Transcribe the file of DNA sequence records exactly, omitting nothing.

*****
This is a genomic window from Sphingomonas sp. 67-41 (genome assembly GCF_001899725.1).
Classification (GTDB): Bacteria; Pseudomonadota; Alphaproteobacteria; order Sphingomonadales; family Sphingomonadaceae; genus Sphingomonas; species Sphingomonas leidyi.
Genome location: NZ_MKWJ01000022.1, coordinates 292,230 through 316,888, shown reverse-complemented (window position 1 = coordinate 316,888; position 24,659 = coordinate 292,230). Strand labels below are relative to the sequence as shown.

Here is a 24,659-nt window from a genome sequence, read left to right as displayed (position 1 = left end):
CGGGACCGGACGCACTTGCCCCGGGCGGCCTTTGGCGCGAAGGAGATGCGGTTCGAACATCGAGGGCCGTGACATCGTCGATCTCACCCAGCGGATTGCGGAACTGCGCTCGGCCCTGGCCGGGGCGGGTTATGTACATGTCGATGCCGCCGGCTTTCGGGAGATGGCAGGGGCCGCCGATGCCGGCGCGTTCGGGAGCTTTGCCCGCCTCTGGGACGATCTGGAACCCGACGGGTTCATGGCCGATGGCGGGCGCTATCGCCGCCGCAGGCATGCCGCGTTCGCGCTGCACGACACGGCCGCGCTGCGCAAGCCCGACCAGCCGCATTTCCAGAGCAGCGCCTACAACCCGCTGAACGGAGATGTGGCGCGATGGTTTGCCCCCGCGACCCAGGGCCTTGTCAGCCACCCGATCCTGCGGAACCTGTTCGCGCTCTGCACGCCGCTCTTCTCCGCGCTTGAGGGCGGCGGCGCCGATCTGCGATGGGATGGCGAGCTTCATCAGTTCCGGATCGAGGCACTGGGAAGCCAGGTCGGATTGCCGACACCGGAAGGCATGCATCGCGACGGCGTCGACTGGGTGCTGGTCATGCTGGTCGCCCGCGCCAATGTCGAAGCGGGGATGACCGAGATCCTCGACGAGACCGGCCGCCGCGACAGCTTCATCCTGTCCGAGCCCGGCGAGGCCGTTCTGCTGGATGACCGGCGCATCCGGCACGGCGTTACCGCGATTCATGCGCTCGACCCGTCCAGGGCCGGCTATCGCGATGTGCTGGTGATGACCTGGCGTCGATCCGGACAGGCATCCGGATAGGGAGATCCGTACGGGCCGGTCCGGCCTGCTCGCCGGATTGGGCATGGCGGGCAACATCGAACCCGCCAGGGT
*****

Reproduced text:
This is a genomic window from Sphingomonas sp. 67-41 (genome assembly GCF_001899725.1).
Classification (GTDB): Bacteria; Pseudomonadota; Alphaproteobacteria; order Sphingomonadales; family Sphingomonadaceae; genus Sphingomonas; species Sphingomonas leidyi.
Genome location: NZ_MKWJ01000022.1, coordinates 292,230 through 316,888, shown reverse-complemented (window position 1 = coordinate 316,888; position 24,659 = coordinate 292,230). Strand labels below are relative to the sequence as shown.

Here is a 24,659-nt window from a genome sequence, read left to right as displayed (position 1 = left end):
CGGGACCGGACGCACTTGCCCCGGGCGGCCTTTGGCGCGAAGGAGATGCGGTTCGAACATCGAGGGCCGTGACATCGTCGATCTCACCCAGCGGATTGCGGAACTGCGCTCGGCCCTGGCCGGGGCGGGTTATGTACATGTCGATGCCGCCGGCTTTCGGGAGATGGCAGGGGCCGCCGATGCCGGCGCGTTCGGGAGCTTTGCCCGCCTCTGGGACGATCTGGAACCCGACGGGTTCATGGCCGATGGCGGGCGCTATCGCCGCCGCAGGCATGCCGCGTTCGCGCTGCACGACACGGCCGCGCTGCGCAAGCCCGACCAGCCGCATTTCCAGAGCAGCGCCTACAACCCGCTGAACGGAGATGTGGCGCGATGGTTTGCCCCCGCGACCCAGGGCCTTGTCAGCCACCCGATCCTGCGGAACCTGTTCGCGCTCTGCACGCCGCTCTTCTCCGCGCTTGAGGGCGGCGGCGCCGATCTGCGATGGGATGGCGAGCTTCATCAGTTCCGGATCGAGGCACTGGGAAGCCAGGTCGGATTGCCGACACCGGAAGGCATGCATCGCGACGGCGTCGACTGGGTGCTGGTCATGCTGGTCGCCCGCGCCAATGTCGAAGCGGGGATGACCGAGATCCTCGACGAGACCGGCCGCCGCGACAGCTTCATCCTGTCCGAGCCCGGCGAGGCCGTTCTGCTGGATGACCGGCGCATCCGGCACGGCGTTACCGCGATTCATGCGCTCGACCCGTCCAGGGCCGGCTATCGCGATGTGCTGGTGATGACCTGGCGTCGATCCGGACAGGCATCCGGATAGGGAGATCCGTACGGGCCGGTCCGGCCTGCTCGCCGGATTGGGCATGGCGGGCAACATCGAACCCGCCAGGGT